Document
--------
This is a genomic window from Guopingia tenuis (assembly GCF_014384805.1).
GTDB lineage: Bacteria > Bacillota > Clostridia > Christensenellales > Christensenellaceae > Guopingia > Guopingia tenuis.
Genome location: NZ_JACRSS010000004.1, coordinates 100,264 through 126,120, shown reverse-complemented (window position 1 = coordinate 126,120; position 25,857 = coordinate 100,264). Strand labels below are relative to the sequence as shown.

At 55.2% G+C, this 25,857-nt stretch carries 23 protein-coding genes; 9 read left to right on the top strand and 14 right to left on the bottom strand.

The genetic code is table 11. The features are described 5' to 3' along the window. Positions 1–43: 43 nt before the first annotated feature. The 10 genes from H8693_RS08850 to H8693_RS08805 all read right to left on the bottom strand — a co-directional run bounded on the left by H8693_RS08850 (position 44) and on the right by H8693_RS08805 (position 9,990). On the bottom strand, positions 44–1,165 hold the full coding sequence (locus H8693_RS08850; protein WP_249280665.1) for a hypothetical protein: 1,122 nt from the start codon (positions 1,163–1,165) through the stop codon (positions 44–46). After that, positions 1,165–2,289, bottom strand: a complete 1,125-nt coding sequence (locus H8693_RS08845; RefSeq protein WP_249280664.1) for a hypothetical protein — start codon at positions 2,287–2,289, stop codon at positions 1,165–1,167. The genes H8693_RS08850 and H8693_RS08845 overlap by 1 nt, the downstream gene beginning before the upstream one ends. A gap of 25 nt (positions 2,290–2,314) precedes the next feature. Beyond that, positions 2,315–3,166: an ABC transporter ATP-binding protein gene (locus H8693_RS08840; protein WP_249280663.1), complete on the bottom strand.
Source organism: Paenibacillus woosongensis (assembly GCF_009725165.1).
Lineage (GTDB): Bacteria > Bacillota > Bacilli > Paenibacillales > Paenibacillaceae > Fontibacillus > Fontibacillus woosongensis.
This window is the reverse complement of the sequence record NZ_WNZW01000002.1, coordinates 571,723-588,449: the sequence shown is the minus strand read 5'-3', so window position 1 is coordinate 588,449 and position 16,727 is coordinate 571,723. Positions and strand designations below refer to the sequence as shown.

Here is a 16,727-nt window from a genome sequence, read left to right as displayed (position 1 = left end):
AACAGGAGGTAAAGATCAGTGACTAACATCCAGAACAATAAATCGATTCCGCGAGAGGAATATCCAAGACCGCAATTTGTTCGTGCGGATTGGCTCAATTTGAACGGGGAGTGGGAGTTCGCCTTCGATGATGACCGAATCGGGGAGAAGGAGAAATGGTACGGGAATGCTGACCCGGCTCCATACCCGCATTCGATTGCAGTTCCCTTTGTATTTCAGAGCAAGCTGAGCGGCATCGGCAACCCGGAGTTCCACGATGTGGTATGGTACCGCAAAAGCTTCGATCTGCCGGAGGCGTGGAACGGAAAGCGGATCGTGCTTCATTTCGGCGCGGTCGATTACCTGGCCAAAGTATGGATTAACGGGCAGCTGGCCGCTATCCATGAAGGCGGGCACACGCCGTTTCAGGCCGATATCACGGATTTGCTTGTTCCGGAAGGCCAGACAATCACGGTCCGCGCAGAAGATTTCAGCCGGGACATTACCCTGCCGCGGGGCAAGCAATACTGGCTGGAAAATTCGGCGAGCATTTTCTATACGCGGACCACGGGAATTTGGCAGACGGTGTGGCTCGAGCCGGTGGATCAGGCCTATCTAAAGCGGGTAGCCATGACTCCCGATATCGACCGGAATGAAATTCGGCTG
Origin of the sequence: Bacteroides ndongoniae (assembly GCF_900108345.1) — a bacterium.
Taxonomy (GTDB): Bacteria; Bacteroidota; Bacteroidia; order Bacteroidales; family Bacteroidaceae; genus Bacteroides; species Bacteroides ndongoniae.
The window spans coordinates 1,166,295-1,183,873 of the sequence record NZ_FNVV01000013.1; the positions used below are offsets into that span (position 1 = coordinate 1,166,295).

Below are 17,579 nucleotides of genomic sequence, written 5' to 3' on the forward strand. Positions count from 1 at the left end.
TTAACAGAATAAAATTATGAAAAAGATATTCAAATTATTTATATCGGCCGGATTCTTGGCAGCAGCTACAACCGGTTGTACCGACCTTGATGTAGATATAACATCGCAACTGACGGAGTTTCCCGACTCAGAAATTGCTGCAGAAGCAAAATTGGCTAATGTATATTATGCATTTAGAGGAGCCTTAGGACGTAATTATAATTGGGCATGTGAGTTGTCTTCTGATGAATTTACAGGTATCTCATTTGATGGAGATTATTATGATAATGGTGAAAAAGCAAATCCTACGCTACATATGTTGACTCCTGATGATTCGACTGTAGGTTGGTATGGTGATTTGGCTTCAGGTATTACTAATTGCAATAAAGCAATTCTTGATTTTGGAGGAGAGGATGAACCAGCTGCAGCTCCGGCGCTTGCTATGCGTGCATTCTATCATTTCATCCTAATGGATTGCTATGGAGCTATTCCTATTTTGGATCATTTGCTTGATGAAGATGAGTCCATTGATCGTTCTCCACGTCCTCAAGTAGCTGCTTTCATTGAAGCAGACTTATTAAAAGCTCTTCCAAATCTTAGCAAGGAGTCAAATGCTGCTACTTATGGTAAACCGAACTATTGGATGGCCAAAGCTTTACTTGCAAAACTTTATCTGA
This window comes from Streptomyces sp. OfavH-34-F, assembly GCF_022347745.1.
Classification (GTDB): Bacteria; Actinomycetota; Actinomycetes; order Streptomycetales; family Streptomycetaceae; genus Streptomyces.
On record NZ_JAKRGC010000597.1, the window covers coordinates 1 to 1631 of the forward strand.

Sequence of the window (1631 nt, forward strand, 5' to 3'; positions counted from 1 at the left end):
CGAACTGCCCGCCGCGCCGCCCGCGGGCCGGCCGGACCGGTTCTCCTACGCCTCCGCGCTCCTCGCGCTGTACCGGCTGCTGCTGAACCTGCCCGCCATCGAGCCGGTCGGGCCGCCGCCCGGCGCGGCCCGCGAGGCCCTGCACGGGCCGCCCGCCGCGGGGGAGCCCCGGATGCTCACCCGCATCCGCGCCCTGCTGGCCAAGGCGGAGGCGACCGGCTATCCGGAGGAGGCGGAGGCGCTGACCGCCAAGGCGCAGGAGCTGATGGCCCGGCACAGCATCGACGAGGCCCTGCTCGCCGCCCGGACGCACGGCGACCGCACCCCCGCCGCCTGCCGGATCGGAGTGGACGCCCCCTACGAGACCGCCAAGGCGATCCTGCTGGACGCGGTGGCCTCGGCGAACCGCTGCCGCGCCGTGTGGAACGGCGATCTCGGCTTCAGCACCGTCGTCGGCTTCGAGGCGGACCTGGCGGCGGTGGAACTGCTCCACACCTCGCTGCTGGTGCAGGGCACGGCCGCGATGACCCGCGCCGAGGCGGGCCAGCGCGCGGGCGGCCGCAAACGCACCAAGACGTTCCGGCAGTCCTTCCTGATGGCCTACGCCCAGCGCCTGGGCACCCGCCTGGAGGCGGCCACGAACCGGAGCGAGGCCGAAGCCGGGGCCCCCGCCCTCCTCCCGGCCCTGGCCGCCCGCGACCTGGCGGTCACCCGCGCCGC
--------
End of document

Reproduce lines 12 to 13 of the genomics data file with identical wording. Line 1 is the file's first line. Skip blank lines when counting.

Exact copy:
Taxonomy (GTDB): Bacteria; Bacteroidota; Bacteroidia; order Bacteroidales; family Bacteroidaceae; genus Bacteroides; species Bacteroides ndongoniae.
The window spans coordinates 1,166,295-1,183,873 of the sequence record NZ_FNVV01000013.1; the positions used below are offsets into that span (position 1 = coordinate 1,166,295).